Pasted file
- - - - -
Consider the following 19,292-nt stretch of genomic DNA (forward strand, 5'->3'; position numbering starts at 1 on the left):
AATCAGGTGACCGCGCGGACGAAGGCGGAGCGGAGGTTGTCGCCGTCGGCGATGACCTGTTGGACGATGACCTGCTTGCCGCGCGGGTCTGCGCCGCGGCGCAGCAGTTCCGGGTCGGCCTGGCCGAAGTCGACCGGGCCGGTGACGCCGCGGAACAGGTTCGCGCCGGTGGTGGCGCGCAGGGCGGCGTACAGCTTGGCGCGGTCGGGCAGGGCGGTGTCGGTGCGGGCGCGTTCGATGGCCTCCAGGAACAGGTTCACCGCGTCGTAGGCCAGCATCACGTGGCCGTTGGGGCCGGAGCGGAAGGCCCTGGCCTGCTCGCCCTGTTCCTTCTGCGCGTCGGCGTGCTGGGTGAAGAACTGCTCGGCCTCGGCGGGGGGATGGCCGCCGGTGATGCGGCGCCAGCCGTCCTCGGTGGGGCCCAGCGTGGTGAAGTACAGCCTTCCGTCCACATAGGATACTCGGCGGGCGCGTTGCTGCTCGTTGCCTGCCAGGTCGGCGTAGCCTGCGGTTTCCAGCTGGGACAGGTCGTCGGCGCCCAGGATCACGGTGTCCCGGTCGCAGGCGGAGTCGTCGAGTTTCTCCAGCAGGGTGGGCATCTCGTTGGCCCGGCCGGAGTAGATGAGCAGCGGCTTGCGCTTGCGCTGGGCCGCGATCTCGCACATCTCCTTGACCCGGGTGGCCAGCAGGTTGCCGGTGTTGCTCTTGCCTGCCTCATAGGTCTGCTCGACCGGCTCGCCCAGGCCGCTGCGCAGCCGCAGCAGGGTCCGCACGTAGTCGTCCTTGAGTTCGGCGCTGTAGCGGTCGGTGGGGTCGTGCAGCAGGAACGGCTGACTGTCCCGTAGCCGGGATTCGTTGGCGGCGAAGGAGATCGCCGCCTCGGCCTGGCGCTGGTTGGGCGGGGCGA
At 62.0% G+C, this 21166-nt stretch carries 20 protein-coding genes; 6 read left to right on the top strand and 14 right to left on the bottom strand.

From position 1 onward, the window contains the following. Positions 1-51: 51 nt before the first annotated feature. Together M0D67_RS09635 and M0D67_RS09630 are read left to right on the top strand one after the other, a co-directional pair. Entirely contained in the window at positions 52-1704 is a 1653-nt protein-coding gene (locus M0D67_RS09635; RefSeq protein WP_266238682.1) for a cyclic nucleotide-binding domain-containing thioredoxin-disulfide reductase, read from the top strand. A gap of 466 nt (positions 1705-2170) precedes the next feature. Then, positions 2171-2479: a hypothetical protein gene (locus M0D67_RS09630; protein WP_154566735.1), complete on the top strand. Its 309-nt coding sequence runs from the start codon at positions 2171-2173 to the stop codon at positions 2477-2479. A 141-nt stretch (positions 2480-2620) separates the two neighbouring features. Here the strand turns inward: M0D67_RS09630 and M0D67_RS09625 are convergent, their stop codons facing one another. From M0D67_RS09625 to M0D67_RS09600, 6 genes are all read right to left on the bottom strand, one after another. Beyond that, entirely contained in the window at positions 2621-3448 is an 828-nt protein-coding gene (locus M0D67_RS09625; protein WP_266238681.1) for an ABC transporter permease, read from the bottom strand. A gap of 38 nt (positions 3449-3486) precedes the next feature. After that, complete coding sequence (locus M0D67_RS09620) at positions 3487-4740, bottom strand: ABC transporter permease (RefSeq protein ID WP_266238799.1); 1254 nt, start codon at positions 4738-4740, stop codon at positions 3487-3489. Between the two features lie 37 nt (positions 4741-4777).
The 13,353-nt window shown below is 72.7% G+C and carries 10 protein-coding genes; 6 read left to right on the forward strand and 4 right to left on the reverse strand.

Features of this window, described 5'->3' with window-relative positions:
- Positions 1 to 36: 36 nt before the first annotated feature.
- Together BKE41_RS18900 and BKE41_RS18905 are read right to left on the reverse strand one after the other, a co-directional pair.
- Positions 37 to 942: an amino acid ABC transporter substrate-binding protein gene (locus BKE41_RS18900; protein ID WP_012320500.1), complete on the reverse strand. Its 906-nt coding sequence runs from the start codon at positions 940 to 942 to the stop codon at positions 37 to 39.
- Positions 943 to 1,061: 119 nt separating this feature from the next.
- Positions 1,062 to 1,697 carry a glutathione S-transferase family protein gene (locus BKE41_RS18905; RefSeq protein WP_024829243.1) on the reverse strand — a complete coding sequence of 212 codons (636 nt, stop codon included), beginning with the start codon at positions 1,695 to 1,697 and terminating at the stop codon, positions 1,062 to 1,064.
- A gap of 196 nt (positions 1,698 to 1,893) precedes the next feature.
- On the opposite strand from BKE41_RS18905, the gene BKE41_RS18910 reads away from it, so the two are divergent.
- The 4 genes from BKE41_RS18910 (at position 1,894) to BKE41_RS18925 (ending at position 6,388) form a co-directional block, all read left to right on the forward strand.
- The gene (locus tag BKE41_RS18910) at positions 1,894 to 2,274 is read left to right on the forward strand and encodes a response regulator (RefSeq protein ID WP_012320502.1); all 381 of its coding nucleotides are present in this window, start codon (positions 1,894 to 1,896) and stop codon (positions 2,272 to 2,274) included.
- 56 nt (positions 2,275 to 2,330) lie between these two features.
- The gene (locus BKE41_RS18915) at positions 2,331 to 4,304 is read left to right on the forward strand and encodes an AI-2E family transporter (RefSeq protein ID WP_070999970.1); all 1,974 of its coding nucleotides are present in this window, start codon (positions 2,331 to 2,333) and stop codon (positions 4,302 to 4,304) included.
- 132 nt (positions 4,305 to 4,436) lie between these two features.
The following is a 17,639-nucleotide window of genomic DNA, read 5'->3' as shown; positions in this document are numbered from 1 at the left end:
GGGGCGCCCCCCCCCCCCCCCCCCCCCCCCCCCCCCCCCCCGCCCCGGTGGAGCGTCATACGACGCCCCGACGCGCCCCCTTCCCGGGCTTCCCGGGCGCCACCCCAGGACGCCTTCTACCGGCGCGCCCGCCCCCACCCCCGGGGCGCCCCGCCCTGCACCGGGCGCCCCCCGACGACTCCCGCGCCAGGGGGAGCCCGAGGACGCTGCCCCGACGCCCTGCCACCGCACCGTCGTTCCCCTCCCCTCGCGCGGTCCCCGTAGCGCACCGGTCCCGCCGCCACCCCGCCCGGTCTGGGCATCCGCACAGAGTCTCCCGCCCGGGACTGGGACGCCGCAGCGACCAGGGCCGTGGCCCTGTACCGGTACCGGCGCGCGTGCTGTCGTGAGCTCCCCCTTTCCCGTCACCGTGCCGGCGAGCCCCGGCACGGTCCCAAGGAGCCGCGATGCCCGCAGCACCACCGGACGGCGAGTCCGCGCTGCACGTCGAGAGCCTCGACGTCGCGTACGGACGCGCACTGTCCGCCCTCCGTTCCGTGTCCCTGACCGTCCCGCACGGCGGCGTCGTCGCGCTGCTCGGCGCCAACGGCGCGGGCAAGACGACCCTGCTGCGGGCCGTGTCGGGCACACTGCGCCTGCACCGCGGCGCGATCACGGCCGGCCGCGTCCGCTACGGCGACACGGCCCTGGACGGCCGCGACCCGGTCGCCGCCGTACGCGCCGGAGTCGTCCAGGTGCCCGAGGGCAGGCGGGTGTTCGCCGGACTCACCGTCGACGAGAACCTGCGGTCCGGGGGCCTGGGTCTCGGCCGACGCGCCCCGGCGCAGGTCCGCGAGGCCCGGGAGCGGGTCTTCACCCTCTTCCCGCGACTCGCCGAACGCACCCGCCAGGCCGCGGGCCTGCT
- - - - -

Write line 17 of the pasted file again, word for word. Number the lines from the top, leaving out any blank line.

- The gene (locus BKE41_RS18915) at positions 2,331 to 4,304 is read left to right on the forward strand and encodes an AI-2E family transporter (RefSeq protein ID WP_070999970.1); all 1,974 of its coding nucleotides are present in this window, start codon (positions 2,331 to 2,333) and stop codon (positions 4,302 to 4,304) included.